The sole vote not to recommend the textbooks at the committee meeting was from the president of the board, Dale Bayard, who also voted against them at the board meeting. In a cover story, the Independent Weekly (December 8, 2010) quoted Bayard as saying, "I am an open-minded person, and I challenge anybody to come and tell me — and I’ve asked a couple of educators that are friends of mine — can you do me a favor and tell me, can you swear on a stack of Bibles there's no other refutable data that provides an objective other approach to Darwin's theory?" Taking the answer to be no, he continued, "Well then why do we print a textbook that says that? Why can't we provide the children with textbooks that provide objective educational methods to look at what's out there? ... We're going to spend $72 million with a textbook company, and they're not going to swear this is accurate?"

Forrest responded, "[Evolution] has exactly the same status as electromagnetic theory, germ theory of disease, cell theory and gravitational theory, and it is about as strong an explanation as science can come up with." And Joe Neigel, a professor of biology at the University of Louisiana, Lafayette, whose teaching and research focuses on evolution, told the Independent Weekly, "To suggest we need to teach both sides is like saying we should be teaching the opinion that the earth is flat because there are some people who believe the earth is flat and they claim they have evidence the earth is flat, so we should give equal time to these people. Or we should give equal time to people who say there was no Holocaust. ... It's an attempt to make it seem like there are two sides that have similar weight when in fact that isn't the case at all."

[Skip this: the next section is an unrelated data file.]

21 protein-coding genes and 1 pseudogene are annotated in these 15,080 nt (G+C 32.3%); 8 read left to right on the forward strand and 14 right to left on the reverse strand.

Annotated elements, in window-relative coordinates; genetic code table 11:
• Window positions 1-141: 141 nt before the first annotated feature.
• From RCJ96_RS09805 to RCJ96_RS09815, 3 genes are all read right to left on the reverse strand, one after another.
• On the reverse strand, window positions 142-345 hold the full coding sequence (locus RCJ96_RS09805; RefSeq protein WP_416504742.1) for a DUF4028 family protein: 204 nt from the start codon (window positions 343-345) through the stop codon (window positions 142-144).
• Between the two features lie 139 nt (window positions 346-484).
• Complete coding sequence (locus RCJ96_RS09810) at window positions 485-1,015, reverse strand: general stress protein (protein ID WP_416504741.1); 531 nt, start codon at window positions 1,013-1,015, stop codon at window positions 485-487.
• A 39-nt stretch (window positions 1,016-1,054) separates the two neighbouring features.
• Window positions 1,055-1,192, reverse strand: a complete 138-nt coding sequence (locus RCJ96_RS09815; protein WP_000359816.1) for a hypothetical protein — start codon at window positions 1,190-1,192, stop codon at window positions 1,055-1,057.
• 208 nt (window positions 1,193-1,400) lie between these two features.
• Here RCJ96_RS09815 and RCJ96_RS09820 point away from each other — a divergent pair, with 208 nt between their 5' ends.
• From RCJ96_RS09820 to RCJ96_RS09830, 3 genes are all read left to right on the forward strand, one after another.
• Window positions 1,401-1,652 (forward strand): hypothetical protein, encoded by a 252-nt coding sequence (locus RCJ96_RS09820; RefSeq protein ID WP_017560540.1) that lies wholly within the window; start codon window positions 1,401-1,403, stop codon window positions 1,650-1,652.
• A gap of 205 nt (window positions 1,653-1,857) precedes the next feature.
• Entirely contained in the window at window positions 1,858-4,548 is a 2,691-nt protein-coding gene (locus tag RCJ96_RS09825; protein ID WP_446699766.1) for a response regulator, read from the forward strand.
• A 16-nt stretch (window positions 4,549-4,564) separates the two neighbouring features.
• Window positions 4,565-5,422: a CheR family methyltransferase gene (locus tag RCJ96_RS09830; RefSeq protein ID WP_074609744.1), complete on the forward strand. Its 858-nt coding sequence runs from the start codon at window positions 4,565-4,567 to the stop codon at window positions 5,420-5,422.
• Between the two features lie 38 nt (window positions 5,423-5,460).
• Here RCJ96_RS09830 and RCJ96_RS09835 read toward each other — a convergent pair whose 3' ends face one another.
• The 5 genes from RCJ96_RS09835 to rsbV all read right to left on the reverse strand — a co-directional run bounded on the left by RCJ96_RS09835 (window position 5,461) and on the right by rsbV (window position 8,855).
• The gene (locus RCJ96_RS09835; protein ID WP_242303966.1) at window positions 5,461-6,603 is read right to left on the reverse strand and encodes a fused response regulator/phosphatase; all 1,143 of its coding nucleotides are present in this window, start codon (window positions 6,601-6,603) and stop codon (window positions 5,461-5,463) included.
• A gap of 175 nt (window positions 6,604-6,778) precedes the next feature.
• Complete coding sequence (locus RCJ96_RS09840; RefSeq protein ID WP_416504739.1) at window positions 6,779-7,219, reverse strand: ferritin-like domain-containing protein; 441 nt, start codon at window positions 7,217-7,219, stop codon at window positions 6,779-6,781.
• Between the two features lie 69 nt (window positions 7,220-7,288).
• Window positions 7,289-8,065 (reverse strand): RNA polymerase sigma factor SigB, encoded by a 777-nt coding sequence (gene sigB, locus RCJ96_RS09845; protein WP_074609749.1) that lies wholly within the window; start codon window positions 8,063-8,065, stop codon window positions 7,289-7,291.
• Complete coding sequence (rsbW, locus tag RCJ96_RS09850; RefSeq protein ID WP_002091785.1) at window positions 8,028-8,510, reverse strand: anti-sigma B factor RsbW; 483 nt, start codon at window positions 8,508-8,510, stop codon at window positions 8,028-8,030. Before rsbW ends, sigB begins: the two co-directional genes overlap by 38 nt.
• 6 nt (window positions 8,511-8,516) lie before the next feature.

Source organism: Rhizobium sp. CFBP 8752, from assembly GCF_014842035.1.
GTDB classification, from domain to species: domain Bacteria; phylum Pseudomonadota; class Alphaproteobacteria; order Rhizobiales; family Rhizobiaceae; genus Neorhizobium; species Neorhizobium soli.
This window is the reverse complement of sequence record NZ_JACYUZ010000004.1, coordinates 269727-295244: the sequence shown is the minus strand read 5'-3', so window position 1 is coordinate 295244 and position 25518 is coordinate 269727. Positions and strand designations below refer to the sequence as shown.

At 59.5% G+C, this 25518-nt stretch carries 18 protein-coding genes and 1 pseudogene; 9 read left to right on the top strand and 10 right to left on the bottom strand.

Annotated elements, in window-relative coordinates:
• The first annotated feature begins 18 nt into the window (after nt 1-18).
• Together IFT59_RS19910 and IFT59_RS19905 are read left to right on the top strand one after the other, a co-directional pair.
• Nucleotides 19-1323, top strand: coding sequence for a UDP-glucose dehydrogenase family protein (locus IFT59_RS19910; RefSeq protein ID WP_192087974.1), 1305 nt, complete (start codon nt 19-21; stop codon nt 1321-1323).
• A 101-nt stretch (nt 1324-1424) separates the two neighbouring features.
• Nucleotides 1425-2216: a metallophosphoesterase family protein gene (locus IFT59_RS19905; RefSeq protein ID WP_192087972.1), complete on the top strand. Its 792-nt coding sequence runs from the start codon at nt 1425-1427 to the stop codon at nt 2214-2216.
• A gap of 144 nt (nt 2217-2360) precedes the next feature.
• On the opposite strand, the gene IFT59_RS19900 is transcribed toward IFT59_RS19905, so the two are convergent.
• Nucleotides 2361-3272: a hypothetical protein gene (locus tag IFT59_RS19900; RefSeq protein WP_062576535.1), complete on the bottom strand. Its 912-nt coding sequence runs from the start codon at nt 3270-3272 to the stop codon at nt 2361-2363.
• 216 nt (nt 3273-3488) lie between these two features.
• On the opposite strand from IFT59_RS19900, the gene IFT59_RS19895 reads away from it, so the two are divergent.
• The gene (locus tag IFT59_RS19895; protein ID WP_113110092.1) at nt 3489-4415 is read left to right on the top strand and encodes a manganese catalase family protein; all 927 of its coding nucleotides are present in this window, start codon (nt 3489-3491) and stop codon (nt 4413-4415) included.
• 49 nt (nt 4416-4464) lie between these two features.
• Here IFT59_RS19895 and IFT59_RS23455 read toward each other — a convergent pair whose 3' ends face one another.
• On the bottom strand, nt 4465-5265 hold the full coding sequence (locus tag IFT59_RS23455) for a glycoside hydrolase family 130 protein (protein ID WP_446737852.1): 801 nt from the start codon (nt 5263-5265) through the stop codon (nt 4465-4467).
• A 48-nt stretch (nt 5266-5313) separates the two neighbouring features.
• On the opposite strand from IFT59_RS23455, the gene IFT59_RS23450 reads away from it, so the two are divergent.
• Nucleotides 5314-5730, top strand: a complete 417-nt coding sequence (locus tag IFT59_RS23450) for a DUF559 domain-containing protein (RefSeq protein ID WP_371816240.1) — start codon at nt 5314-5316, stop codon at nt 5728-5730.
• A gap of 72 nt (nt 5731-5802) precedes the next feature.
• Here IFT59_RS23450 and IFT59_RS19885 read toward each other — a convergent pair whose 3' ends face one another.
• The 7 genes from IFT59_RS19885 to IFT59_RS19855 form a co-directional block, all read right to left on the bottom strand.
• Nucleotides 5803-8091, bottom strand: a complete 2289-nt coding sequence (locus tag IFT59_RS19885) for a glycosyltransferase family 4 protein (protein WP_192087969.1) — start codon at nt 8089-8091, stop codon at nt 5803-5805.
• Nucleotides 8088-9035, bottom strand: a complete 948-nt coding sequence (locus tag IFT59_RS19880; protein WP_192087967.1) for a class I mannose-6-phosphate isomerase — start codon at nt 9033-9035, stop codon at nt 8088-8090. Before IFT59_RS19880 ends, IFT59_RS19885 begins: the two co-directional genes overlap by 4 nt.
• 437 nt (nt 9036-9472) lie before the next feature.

"The board's decision is a ray of sunlight," commented NCSE's executive director Eugenie C. Scott, "especially because the creationist opponents of these textbooks were claiming — wrongly — that the 2008 Louisiana Science Education Act requires that biology textbooks misrepresent evolution as scientifically controversial. It's refreshing to see that the board withstood the pressure to compromise the quality of biology textbooks in the state. But when will the state legislature revisit this confusing, unnecessary, and pernicious law, which is already opening the door to the teaching of creationism in the public school classroom?" She added, "Thanks to all in Louisiana, including especially Barbara Forrest and her comrades at the Louisiana Coalition for Science, who helped to convince the board to do the right thing for Louisiana's students."